A mysterious 600-year-old manuscript that has been deemed "unreadable" by the world's top cryptographers has finally been deciphered.
That's the claim by one Bristol academic who has cracked the legendary Voynich manuscript and revealed its secrets.
Dr. Gerard Cheshire believes that the document is written in a dead language called proto-Romance.
By studying the letter and symbols through the manuscript, he was able to decipher the meaning of the words.
According to the linguistics buff, the Voynich manuscript contains sex tips, info on parenting and psychology, and herbal remedies.
"I experienced a series of 'eureka' moments whilst deciphering the code, followed by a sense of disbelief and excitement when I realized the magnitude of the achievement, both in terms of its linguistic importance and the revelations about the origin and content of the manuscript," Cheshire explained.
He said that his finding is "even more amazing than the myths and fantasies" typically associated with the Voynich manuscript.
These include previous theories that the documents contained prophecies about aliens.
According to Cheshire, the book was compiled by Dominican nuns as a source of reference for Maria of Castile, Queen of Aragon.
Maria was a great aunt to Catherine of Aragon, who was Queen of England from June 1509 until May 1533, as the first wife of King Henry VIII.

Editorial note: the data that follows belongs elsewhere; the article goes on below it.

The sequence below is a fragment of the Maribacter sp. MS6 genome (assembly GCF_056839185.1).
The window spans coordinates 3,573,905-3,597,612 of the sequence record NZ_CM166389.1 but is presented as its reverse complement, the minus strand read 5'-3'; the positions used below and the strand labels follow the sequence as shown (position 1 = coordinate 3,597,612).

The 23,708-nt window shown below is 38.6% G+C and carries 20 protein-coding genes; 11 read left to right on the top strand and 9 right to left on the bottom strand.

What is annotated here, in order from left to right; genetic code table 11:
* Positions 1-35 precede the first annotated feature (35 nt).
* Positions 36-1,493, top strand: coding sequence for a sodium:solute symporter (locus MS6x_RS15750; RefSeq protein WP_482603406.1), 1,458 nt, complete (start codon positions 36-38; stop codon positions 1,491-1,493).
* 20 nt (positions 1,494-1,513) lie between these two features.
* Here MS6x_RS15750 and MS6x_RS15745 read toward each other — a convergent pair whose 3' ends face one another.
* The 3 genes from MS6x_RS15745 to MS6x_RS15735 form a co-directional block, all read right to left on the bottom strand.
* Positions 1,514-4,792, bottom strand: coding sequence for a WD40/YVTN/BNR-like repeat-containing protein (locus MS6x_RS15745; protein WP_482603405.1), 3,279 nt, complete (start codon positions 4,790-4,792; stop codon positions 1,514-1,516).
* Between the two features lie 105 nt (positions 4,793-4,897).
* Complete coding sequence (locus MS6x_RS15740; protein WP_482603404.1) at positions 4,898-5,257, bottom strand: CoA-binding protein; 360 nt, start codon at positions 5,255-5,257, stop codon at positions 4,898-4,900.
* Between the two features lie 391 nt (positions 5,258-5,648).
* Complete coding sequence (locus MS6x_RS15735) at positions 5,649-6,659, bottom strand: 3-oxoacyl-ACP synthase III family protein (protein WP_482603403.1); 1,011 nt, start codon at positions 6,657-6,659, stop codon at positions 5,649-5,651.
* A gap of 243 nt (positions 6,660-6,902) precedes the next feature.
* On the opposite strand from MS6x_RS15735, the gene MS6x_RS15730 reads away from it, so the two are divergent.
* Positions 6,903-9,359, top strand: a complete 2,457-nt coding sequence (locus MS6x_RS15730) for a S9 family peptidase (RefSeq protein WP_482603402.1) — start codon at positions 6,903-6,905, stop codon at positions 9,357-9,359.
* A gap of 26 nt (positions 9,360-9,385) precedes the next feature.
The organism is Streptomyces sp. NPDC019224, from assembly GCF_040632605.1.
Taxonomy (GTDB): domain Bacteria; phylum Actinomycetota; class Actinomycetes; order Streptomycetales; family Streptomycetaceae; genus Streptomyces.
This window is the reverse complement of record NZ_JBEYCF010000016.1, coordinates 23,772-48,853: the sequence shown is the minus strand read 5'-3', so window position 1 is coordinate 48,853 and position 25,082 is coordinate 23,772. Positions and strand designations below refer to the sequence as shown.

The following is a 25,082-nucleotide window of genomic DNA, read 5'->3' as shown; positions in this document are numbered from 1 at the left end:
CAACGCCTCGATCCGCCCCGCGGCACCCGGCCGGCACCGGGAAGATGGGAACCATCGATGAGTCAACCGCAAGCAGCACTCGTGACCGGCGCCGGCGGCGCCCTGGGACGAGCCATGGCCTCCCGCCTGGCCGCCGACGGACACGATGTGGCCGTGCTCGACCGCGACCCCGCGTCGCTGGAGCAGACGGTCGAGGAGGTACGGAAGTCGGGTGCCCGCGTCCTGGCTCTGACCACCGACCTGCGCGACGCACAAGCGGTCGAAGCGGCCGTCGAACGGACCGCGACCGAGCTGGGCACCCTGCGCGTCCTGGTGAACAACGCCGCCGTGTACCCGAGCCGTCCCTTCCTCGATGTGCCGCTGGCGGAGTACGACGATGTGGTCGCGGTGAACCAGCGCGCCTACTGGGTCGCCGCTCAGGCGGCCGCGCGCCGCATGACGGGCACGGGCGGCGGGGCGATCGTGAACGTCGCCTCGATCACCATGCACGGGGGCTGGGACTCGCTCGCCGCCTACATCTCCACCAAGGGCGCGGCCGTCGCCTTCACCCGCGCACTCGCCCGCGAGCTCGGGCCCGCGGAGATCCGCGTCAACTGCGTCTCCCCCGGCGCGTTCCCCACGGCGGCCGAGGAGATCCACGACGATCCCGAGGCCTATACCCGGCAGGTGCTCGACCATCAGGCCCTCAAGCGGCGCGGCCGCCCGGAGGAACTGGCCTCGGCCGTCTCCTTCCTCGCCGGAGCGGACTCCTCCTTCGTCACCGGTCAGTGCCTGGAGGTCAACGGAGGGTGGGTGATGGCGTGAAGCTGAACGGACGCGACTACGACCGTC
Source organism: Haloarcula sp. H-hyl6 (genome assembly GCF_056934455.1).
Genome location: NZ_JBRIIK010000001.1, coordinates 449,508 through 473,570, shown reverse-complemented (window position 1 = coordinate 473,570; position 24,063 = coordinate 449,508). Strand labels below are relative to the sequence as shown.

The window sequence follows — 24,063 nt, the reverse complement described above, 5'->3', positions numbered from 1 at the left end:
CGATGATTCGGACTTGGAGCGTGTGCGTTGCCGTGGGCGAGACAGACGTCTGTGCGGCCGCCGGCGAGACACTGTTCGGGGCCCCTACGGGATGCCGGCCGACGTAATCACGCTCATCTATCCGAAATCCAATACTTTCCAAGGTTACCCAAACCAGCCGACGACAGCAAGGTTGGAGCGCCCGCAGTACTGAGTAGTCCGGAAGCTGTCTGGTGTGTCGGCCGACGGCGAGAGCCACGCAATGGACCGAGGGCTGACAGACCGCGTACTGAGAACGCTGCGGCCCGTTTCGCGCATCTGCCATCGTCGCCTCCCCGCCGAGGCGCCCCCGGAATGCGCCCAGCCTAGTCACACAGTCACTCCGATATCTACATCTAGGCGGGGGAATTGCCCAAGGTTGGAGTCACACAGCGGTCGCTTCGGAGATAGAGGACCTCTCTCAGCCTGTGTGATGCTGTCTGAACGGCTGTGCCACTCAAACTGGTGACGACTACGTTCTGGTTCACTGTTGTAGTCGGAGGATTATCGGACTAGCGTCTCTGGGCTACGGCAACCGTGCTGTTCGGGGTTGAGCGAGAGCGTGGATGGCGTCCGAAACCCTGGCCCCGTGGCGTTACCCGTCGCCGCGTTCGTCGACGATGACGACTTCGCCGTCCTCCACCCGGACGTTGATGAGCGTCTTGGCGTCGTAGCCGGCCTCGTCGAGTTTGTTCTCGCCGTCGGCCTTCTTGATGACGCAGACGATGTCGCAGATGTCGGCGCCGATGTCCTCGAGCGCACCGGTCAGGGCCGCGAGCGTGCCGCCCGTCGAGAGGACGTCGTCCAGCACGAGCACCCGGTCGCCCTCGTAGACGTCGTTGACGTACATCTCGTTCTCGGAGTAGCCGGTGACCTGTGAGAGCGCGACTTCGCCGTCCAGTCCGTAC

"It is no exaggeration to say this work represents one of the most important developments to date in Romance linguistics," Cheshire said.
In Cheshire's paper in the Romance Studies journal, it's revealed that the manuscript is written in proto-Romance.
It's ancestral to today's Romance languages, which include Portuguese, Spanish, French, Italian and Romanian.
Proto-Romance was once very popular, but has since become extinct in its original form – only partially living on through modern languages.
"The language used was ubiquitous in the Mediterranean during the Medieval period, but it was seldom written in official or important documents because Latin was the language of royalty, church and government," said Cheshire.
"As a result, proto-Romance was lost from the record until now."
What made the Voynich manuscript particularly difficult to understand was the fact that the language used was extinct.
Its alphabet is a combination of familiar and unfamiliar symbols, and it doesn't even have punctuation marks.
However, Cheshire noted that some letters have "symbol variants" to indicate punctuation or phonetic accents.
All of the letters are in lower case and there are no double consonents, but there are "diphthongs, triphthongs, quadriphtongs and even quintiphthongs", which are combined vowel sounds.
"It also includes some words and abbreviations in Latin," Cheshire added.
In fact, the text is so cryptic that it even baffled top codebreakers – including Alan Turing and his Bletchley Park colleagues, who played a pivotal role in intercepting and deciphering Nazi communications during World War II.
Cheshire hopes that fellow researchers will now use his findings to translate the entire Voynich manuscript.
"Now the language and writing system have been explained, the pages of the manuscript have been laid open for scholars to explore and reveal, for the first time, its true linguistic and informative content," he said.
This story originally appeared in The Sun.